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Existance - Self-Titled

by Lior "Steinmetal" Stein at 10 April 2012, 2:55 AM

Through the course of history there were numerous of ugly conflicts between Britain and France. Though these were wars are a thing of the long distanced past, when it comes to Metal music, and even though they had something of their own, I believe that the French were able to head on forward by playing the English NWOBHM game with no less than excellence. Through High Roller Records, which gave the following release its new licensing, I found the relatively newcomer group of EXISTANCE hailing from Picardy, France. Their debut self-titled release proved to me that a French band can play the magical outputs of NWOBHM in a fairly high level of dexterity and elegance while tuning their material to sound just the best NWOBHM releases sounded back in the day. I just wish newcomer British band would see what they are missing and start playing the way the fathers of their local scene, and of the worldwide Metal scene, used to.

In comparison to numerous of NWOBHM oriented groups around the world that I had the chance to examine and enjoy, I must say that EXISTANCE resembled less to the first years of IRON MAIDEN, like many others, and more into the depths of other once roughly known groups that helped shape the imagery of NWOBHM like DIAMOND HEAD, CLOVEN HOOF, SAVAGE, HOLOCAUST and BLITZKRIEG among the list. Throughout the release I was given the impression that EXISTANCE paid a lot of attention to details. The music didn’t feel loose and it felt like every written note was in its right place after a lot of thought. Well, probably “Son Of Wolf” wouldn’t fit that much to the character I just described as it’s a sort of rip off of the main riff of DIO’s “Don’t Talk To Strangers”, so probably there wasn’t too much thought there, yet the rest of the tracks after it showed great structures, a highly constructive nature that meant to set tone in the traditional way even if it wasn’t actually that sinuous as this genre can be. When “Kill Me Madness” and “Waverly Hills” hit my ears, these were the points where EXISTANCE excelled my appreciation of them. There is nothing better than the great melodic outputs of NWOBHM and the cranky Hard Rock / Classic Metal type of solos running through the course of the songs. The closing “Existance” instrumental at first didn’t seem to me like the right way to end an album, but after a few listens it sounded right and boy it was smashing just like some of the classic Heavy Metal instrumentals examples.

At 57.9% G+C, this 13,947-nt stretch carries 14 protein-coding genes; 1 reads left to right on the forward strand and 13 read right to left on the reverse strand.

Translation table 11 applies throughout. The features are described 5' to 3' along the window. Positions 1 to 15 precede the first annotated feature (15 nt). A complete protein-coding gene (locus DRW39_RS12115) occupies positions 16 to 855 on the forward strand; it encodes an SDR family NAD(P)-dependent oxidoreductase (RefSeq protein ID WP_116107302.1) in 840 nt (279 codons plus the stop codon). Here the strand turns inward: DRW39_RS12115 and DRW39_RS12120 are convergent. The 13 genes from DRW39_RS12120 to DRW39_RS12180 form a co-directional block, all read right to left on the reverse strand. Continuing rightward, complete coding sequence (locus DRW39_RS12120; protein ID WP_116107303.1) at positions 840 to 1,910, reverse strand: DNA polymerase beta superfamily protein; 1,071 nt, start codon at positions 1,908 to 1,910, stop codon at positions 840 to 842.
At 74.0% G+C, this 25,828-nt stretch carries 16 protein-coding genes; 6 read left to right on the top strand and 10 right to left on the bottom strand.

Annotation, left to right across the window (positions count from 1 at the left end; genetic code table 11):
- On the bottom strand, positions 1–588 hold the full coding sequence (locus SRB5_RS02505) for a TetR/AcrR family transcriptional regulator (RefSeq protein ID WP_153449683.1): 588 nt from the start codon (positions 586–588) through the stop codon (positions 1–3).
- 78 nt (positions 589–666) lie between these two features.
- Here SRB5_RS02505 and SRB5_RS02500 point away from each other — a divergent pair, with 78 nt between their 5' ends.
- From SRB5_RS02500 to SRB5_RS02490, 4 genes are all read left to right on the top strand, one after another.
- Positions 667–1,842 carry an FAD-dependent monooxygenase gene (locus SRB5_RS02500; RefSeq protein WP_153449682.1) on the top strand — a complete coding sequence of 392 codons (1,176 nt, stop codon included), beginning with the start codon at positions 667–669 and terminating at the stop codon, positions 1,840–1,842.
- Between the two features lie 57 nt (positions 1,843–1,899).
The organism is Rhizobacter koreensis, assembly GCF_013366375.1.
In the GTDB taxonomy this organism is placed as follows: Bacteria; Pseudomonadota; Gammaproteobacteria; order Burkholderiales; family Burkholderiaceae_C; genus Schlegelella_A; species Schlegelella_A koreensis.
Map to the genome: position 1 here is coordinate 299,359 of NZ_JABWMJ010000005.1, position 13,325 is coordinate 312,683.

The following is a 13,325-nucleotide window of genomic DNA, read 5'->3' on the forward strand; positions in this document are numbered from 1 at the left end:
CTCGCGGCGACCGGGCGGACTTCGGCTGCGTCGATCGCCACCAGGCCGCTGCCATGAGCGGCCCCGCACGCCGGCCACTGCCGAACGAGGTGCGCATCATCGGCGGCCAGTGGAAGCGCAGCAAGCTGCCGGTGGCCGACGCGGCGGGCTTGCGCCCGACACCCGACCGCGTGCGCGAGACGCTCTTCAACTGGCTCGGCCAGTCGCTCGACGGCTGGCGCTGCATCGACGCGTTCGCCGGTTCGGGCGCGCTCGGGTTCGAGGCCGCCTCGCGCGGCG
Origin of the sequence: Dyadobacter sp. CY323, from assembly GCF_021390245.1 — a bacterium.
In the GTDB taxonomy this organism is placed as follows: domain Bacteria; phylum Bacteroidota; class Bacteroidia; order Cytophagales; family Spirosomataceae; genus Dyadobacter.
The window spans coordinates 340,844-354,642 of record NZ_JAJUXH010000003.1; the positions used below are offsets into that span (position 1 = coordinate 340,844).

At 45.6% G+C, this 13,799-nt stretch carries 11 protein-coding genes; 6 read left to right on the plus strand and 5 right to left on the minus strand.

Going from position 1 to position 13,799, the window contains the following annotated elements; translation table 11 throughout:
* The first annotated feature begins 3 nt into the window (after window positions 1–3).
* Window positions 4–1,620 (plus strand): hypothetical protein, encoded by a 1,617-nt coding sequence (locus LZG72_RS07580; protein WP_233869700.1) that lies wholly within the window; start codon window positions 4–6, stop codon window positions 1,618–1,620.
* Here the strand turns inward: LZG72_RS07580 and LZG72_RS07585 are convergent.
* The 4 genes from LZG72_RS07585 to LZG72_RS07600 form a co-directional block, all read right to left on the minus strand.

The thing that slightly bothers me throughout the release was the vocalist,  Julian Izard, which also plays guitar and probably the replacement of the former. Do you know the feeling then an artist seemed to be holding back from his own ability on performing with all of his might, even if it is a recording session and not a live performance? Well whether you do or you don’t, that is exactly what I got from the vocal line over here. The vocalist has a great voice and he is singing in the same manner that NWOBHM vocalists sang and some still do today. I sensed that he can uplift his abilities to perform high end pitches but he seemed to hold back. I think there were two happenings that he went high than the mid range but no more than that. I am not saying that he should try being Halford or something but it would add a lot more energy to the music.

Summing things up, this newcomer French band composed a very enjoyably material. They didn’t attempt to run from what they love and I admire them for it. In addition that didn’t invent anything either, not that it was expected of them. Their material is interesting, melodic and to some extent diverse. I suggest that you keep hold of the upcoming stuff from these guys.

4 Star Rating

1. Son Of Wolf
2. Diary Of Eternity
3. Soul Warrior
4. Kill Me Madness
5. Innocent
6. Dark Day
7. Waverly Hills
8. Existance
Julian Izard- Vocals/ Guitar
Fred Labasque - Guitar
Tom Drouin- Bass
Laurent Louvrier- Drums
Record Label: High Roller Records


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Edited 04 February 2023

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